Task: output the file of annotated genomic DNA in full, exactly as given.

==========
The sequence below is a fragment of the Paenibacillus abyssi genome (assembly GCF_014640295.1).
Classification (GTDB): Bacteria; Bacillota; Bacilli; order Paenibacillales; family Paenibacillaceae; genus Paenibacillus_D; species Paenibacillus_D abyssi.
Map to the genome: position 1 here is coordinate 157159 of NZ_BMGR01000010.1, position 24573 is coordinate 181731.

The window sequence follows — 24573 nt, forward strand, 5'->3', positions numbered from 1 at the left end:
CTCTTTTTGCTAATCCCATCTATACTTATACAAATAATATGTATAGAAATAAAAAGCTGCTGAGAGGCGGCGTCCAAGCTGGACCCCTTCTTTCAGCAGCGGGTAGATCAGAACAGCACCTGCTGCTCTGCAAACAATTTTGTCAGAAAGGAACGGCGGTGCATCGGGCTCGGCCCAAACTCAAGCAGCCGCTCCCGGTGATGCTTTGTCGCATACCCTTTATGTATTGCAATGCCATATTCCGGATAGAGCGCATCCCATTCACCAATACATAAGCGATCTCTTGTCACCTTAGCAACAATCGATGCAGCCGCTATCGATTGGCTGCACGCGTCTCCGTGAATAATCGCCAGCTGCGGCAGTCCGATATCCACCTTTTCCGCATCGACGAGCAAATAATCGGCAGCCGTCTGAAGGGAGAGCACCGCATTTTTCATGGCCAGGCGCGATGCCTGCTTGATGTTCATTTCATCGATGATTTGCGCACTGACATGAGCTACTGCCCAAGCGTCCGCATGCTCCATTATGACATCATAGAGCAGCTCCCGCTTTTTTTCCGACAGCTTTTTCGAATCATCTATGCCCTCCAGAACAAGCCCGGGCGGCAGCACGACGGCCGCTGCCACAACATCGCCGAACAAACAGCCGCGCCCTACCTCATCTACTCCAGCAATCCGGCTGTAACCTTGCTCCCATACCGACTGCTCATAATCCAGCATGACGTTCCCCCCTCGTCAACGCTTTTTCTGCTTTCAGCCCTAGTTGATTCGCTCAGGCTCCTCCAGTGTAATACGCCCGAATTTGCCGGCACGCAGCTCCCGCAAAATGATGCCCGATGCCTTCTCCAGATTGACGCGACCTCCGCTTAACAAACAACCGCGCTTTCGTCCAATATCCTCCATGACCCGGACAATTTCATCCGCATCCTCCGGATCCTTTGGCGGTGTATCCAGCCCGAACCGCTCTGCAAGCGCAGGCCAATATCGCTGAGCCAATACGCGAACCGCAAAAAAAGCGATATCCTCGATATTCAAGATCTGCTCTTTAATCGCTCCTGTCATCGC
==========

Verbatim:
The sequence below is a fragment of the Paenibacillus abyssi genome (assembly GCF_014640295.1).
Classification (GTDB): Bacteria; Bacillota; Bacilli; order Paenibacillales; family Paenibacillaceae; genus Paenibacillus_D; species Paenibacillus_D abyssi.
Map to the genome: position 1 here is coordinate 157159 of NZ_BMGR01000010.1, position 24573 is coordinate 181731.

The window sequence follows — 24573 nt, forward strand, 5'->3', positions numbered from 1 at the left end:
CTCTTTTTGCTAATCCCATCTATACTTATACAAATAATATGTATAGAAATAAAAAGCTGCTGAGAGGCGGCGTCCAAGCTGGACCCCTTCTTTCAGCAGCGGGTAGATCAGAACAGCACCTGCTGCTCTGCAAACAATTTTGTCAGAAAGGAACGGCGGTGCATCGGGCTCGGCCCAAACTCAAGCAGCCGCTCCCGGTGATGCTTTGTCGCATACCCTTTATGTATTGCAATGCCATATTCCGGATAGAGCGCATCCCATTCACCAATACATAAGCGATCTCTTGTCACCTTAGCAACAATCGATGCAGCCGCTATCGATTGGCTGCACGCGTCTCCGTGAATAATCGCCAGCTGCGGCAGTCCGATATCCACCTTTTCCGCATCGACGAGCAAATAATCGGCAGCCGTCTGAAGGGAGAGCACCGCATTTTTCATGGCCAGGCGCGATGCCTGCTTGATGTTCATTTCATCGATGATTTGCGCACTGACATGAGCTACTGCCCAAGCGTCCGCATGCTCCATTATGACATCATAGAGCAGCTCCCGCTTTTTTTCCGACAGCTTTTTCGAATCATCTATGCCCTCCAGAACAAGCCCGGGCGGCAGCACGACGGCCGCTGCCACAACATCGCCGAACAAACAGCCGCGCCCTACCTCATCTACTCCAGCAATCCGGCTGTAACCTTGCTCCCATACCGACTGCTCATAATCCAGCATGACGTTCCCCCCTCGTCAACGCTTTTTCTGCTTTCAGCCCTAGTTGATTCGCTCAGGCTCCTCCAGTGTAATACGCCCGAATTTGCCGGCACGCAGCTCCCGCAAAATGATGCCCGATGCCTTCTCCAGATTGACGCGACCTCCGCTTAACAAACAACCGCGCTTTCGTCCAATATCCTCCATGACCCGGACAATTTCATCCGCATCCTCCGGATCCTTTGGCGGTGTATCCAGCCCGAACCGCTCTGCAAGCGCAGGCCAATATCGCTGAGCCAATACGCGAACCGCAAAAAAAGCGATATCCTCGATATTCAAGATCTGCTCTTTAATCGCTCCTGTCATCGC